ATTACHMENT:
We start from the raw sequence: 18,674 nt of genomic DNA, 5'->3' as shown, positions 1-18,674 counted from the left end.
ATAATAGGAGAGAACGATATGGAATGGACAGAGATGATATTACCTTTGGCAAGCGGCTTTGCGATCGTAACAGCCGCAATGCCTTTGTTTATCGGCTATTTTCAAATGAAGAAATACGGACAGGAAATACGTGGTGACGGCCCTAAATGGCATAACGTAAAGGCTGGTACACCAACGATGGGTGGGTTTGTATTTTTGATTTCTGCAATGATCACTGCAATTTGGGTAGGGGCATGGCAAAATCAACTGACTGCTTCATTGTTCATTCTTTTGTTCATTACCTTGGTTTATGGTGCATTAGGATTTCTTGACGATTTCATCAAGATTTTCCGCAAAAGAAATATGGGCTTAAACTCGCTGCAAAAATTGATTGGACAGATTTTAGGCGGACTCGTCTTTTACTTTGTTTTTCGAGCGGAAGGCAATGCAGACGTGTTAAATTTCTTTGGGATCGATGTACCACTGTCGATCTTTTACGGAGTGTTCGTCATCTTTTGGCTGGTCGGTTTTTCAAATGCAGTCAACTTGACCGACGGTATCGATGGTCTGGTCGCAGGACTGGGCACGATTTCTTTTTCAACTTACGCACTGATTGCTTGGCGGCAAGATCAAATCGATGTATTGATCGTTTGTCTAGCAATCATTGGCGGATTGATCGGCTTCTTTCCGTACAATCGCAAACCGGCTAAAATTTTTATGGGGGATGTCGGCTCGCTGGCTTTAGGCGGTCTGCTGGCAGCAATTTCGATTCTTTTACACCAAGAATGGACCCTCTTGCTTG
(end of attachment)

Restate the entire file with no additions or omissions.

We start from the raw sequence: 18,674 nt of genomic DNA, 5'->3' as shown, positions 1-18,674 counted from the left end.
ATAATAGGAGAGAACGATATGGAATGGACAGAGATGATATTACCTTTGGCAAGCGGCTTTGCGATCGTAACAGCCGCAATGCCTTTGTTTATCGGCTATTTTCAAATGAAGAAATACGGACAGGAAATACGTGGTGACGGCCCTAAATGGCATAACGTAAAGGCTGGTACACCAACGATGGGTGGGTTTGTATTTTTGATTTCTGCAATGATCACTGCAATTTGGGTAGGGGCATGGCAAAATCAACTGACTGCTTCATTGTTCATTCTTTTGTTCATTACCTTGGTTTATGGTGCATTAGGATTTCTTGACGATTTCATCAAGATTTTCCGCAAAAGAAATATGGGCTTAAACTCGCTGCAAAAATTGATTGGACAGATTTTAGGCGGACTCGTCTTTTACTTTGTTTTTCGAGCGGAAGGCAATGCAGACGTGTTAAATTTCTTTGGGATCGATGTACCACTGTCGATCTTTTACGGAGTGTTCGTCATCTTTTGGCTGGTCGGTTTTTCAAATGCAGTCAACTTGACCGACGGTATCGATGGTCTGGTCGCAGGACTGGGCACGATTTCTTTTTCAACTTACGCACTGATTGCTTGGCGGCAAGATCAAATCGATGTATTGATCGTTTGTCTAGCAATCATTGGCGGATTGATCGGCTTCTTTCCGTACAATCGCAAACCGGCTAAAATTTTTATGGGGGATGTCGGCTCGCTGGCTTTAGGCGGTCTGCTGGCAGCAATTTCGATTCTTTTACACCAAGAATGGACCCTCTTGCTTG